Does anybody remember the DotComGuy? How about IUMA? Or even the e-Cavemen?
Last year, the Net was inundated with publicity stunts and name games aimed at driving Net-weary consumers online.
Have a new Web site to publicize? Sponsor a baby-naming contest, like IUMA.com did, paying new parents a few thousand bucks to name their new son or daughter after a dot-com.
Tired of working 9 to 5? Lock yourself in your house for a year, living solelyoff the Internet and watch the corporate sponsorships roll in — or not — in the fashion of DotComGuy.
It seemed like there would be no end to the creativity and scope of the e-commerce publicity stunts. But take a look throughout the dot-com landscape today and the only stunts you will find are companies managing to survive online with making a profit.
Goodbye To All That
What happened? Were these stunts victims of the overall economic downturn? Or were they inherently flawed? Both, say analysts.
“Public enthusiasm for the more gimmicky aspect of the Internet has gone waydown for obvious reasons,” IDC analyst Malcolm Maclachlan told the E-CommerceTimes. “A lot of people have lost a lot of money. We’re past the point wherejust attaching the word Internet to something makes it cool.”
In addition, most of the dot-com stunts were performed by pure plays, whichare now virtually extinct, said Yankee Group analyst Paul Ritter.
“The era of the dot-com stunt is over and it should be over,” Ritter toldthe E-Commerce Times. “There is a correlation in peoples’ minds that dot-comstunts are associated with dot-com failures. Pure play e-tailersparticularly are a dying breed.”
Too Much, Too Early
Moreover, dot-com stunts were based on what is nowconsidered the taboo of e-commerce: brand advertising overkill.
“The stunts were merely a reflection of the attempts to gain brand exposure,and not about brand building,” said Ritter.
Maclachlan believes that the decline of dot-com stunts is also related to animportant lesson for Internet retailers that took some time to become clear.
“[The Internet] has shown itself to be more gimmick-proof than one-waymediums like TV or radio,” Maclachlan said. “People searching the Net havegreater consumer choice, and something without style or substance consumers are less likely to bother with and it’s less likely to work now.”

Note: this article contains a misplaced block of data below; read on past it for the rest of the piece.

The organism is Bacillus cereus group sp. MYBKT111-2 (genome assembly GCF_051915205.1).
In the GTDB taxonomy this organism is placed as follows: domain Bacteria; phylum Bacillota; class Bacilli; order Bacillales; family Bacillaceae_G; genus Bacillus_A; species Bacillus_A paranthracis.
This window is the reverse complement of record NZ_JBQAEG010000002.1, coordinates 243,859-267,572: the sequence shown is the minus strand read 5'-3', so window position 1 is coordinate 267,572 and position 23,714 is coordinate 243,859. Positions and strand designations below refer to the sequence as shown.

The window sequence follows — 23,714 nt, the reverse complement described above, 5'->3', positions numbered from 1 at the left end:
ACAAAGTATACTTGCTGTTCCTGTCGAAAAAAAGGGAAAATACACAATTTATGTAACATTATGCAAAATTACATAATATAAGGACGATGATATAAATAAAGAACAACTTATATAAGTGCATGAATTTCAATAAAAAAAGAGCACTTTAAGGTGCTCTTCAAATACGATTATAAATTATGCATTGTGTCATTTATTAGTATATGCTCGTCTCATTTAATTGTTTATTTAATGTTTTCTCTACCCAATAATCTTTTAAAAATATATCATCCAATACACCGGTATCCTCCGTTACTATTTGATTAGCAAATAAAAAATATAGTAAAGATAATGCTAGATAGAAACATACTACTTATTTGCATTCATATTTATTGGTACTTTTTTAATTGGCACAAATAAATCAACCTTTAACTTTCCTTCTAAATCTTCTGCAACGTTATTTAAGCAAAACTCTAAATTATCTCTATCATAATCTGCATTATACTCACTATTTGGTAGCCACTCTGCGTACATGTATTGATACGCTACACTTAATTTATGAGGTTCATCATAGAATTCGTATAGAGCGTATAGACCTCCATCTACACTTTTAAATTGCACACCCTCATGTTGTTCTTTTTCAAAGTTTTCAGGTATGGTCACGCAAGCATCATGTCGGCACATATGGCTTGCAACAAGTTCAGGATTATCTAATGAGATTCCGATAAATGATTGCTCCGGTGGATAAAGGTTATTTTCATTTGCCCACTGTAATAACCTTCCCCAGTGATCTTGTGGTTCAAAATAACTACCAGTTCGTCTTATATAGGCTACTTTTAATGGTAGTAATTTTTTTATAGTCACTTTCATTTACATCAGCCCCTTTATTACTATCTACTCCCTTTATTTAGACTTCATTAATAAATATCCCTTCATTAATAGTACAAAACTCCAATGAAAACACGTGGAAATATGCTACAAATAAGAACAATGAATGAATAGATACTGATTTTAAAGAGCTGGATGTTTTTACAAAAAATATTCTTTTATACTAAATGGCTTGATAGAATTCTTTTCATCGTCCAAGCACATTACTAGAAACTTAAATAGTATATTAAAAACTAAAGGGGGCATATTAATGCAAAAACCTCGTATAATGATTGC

But did dot-com publicity stunts work in the first place?
“With 20/20 hindsight, I don’t think they worked,” Ritter said. “As someone who covers the online retail industry for a living, I don’t know what the benefits of the DotComGuy were for any particular company. Even the Pets.com puppet didn’t work.”
Even if they did serve a purpose a year and a half ago, the stunts would serveno real purpose now, said Maclachlan.
“Did they work in beginning? Absolutely,” Maclachlan said. “Any little stunt was probably worthwhile. But they can’t work today because there’s less people trying to launch companies now, and it’s impossible to get financing.”
Try, Try Again?
Of course, that does not mean companies still might not try a stunt or two in the future.
“In many cases it’s not too expensive to try and do these kinds of stunts,which is why in some cases they were done in the first place,” Ritter said.”They probably will be tried again, but I don’t think with any significantor lasting impact.”
As for those who still harbor dreams of becoming the next household Internetname, Maclachlan had the following advice:
“Calling yourself DotComGuy is probably a good way to get beat up on thestreet these days.”